shoot the publics mind and strike back.
The city...is something more than a congeries of individual men and social conveniences - streets, buildings, electric lights, tramways, and telephones, etc; something more, also than a mere constellation of institutions and administrative devices - courts, hospitals, schools, police, and civil functionaries of various sorts. The city is, rather, a state of mind, a body of customs and are transmitted with this tradition. The city is not, in other words, merely a physical mechanism and an artificial construction. It is a product of nature, and particularly of human nature.1
The urban environment has been the center of economical-political-social action for hundreds of years, but it was only after the industrial revolution that the social forces, which until then, use to "feed" the cities (land-workers) moved to the city as industrial-workers (proletariat), and made it the ultimate product of human nature. The main productive forces of society are now in the urban landscape re-forming it, destroying it, expanding it. Under the dominance of the state authority and the great penury of the masses, all the more groups of people started to live on the fringe of society. From this certain point of the lumpen proletariat and the vagabonds to the hippies and the squatters there is a great distance and many issues concerning subcultures that anthropologists and sociologists are constantly investigating. What is sure though, is that subcultures are children of the city and only in relation to their urban nature could be understood. It is somewhere there, in the urban landscape and all these subcultures where one may encounter the underground. To find it, you have to start wondering around the city, sometimes you need to know to recognize it, sometimes its just too obvious.
Is this Underground?
Thrash metal, hardcore, punk, squads and small bookstores. Drugs, music festivals, experimental theaters, students, riots and graffiti. Radical ideas, small bars, printing shops and riot police. In other words Exarchia, this is where I went high school and spent my nights and days. Every time that I go back there I have this feeling that I can't explain. Is it the smell, the people, the violent colors of spry cants on the grey walls, or the destroyed parking that anarchists made a park? When I used to hang around there, I had no idea on what is underground, I just experienced it, I even used the term, mainly for bands that were even more underground than those who common people used to call underground and for me were probably mainstream. But what is exactly underground, and how one can research the "Underground" without knowing exactly what it is. I spoke to many people for this issue, friends, colleges, teachers and I realized that everyone, especially those who were somehow involved with it, have a different idea about it. They can recognize it, they can smell it from a distance, but they are unable to give me a term, a line which determine the Underground. Is it the extreme, the experimental, the vandalism, the independent, the radical, the resistance, the loose, the outcome of subcultures, something that exists out of the scope of the mainstream2, or all together along with many more elements?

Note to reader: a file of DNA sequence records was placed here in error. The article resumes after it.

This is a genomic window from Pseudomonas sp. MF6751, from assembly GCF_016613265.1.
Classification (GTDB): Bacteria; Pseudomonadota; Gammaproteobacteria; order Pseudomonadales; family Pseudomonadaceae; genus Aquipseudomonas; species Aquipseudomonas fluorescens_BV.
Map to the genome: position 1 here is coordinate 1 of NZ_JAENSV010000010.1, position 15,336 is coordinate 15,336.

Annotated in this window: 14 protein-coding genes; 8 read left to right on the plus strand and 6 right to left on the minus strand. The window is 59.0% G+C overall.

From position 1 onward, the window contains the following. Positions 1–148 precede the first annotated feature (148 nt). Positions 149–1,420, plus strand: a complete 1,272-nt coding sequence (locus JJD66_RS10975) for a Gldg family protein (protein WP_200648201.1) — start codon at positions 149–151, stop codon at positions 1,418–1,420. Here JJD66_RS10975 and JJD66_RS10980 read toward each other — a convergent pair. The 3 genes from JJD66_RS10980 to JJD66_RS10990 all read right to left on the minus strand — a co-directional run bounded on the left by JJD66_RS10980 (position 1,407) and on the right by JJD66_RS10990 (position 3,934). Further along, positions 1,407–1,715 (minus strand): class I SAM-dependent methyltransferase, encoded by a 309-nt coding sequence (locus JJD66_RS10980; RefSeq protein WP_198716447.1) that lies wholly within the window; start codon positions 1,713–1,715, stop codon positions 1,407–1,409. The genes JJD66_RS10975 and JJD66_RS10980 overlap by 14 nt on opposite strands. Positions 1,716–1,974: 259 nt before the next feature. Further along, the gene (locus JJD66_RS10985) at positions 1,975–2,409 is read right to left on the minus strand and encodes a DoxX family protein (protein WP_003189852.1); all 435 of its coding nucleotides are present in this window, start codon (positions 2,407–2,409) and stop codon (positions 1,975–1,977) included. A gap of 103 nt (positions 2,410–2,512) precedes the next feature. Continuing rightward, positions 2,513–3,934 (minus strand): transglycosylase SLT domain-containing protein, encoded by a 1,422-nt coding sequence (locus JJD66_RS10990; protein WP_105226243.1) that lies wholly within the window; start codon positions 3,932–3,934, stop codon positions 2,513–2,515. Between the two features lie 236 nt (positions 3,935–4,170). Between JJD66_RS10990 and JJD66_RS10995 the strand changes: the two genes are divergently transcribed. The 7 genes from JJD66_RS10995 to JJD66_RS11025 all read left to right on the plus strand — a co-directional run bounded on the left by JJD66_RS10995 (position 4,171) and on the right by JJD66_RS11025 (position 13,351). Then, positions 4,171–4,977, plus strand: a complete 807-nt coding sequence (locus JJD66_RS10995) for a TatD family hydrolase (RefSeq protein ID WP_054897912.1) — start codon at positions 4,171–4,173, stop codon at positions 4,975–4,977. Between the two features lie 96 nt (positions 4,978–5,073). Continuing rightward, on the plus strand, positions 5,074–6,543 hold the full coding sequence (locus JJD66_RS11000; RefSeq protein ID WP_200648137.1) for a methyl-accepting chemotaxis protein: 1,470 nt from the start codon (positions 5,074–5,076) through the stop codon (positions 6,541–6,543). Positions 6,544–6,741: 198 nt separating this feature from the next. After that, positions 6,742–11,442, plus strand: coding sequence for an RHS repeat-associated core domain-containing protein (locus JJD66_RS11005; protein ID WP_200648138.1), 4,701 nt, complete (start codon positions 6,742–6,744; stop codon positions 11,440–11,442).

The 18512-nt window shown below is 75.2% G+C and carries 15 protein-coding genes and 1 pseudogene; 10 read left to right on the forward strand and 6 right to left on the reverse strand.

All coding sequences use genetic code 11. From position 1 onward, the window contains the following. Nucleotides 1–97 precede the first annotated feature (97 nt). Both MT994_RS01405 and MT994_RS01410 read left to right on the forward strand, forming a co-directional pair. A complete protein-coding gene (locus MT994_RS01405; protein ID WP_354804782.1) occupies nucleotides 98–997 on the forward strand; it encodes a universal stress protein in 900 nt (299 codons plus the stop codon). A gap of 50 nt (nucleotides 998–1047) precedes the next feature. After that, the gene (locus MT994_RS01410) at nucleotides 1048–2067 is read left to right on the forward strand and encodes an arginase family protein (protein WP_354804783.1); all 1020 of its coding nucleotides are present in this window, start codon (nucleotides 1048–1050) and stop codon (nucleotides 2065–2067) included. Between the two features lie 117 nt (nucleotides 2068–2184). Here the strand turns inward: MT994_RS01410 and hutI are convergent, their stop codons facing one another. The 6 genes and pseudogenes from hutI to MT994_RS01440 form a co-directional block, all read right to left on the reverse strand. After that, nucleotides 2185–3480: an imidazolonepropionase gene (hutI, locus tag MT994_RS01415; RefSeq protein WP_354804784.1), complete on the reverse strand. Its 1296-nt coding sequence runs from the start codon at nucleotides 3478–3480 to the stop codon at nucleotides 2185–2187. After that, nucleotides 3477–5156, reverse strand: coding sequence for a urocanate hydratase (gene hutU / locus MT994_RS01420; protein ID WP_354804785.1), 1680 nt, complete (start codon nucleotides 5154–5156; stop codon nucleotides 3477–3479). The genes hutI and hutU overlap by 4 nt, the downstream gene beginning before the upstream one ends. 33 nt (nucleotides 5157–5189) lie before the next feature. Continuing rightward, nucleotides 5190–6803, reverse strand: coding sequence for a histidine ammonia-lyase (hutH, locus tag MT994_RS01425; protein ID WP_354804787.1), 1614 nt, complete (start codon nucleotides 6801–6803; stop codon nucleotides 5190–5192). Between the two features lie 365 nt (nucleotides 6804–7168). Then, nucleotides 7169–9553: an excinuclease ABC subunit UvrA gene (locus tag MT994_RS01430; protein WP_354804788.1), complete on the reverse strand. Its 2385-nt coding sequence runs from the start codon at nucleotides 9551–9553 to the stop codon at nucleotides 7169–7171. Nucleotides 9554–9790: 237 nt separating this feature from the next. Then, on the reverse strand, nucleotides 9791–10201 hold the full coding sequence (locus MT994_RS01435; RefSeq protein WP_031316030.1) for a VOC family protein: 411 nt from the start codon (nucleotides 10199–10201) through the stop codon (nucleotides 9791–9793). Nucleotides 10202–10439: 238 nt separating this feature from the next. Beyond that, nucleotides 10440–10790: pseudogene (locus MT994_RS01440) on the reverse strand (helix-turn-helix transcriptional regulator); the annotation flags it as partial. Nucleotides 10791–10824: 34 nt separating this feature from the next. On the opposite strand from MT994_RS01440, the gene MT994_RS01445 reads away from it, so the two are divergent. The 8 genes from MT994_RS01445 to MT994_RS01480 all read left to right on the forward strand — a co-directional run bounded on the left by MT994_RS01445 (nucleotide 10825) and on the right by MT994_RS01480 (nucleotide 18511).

To understand and explain it is not an attempt to deaden it, to put this alive and kicking organism into an aseptic laboratory environment and study it, and definitely not to put it in the museum for tourists to admire it, like they admire the revolutions of the past and dreadabominate those of today. My intention is to add to the theoretical knowledge in such a way as to contribute to its history, but even more, to contribute to its awareness and effectiveness concerning the way it is implied upon society (Practice without theory is blind. Theory without practice is sterile.3).
Fanzines, tagging, street art, video graffiti, subvertising, pichacao, interactive projects, wall newspapers, etc. Dadaists, situationists, anarchists, activists, musicians, artists, hip-hop, gangsta rap, vagabonds, collectives, homosexuals, squatters, students and the list goes on. To deal with the Underground as a whole would be a fatal mistake for this essay, there are many scientific fields to cover and I'm not a scientist. As a designer my main focus is the artistic and the design aspect of it, the ground upon which, groups are formed, the ideologiescauses which motivates them, and the mechanisms which result in specific design choices ("Like termites, they come to a place that is rotten. They saw that this place stinks; This place is dead, ti's a dead corpse. We are now the flies around this dead corpse. People hate to see that their city is full of dead corpses." 4).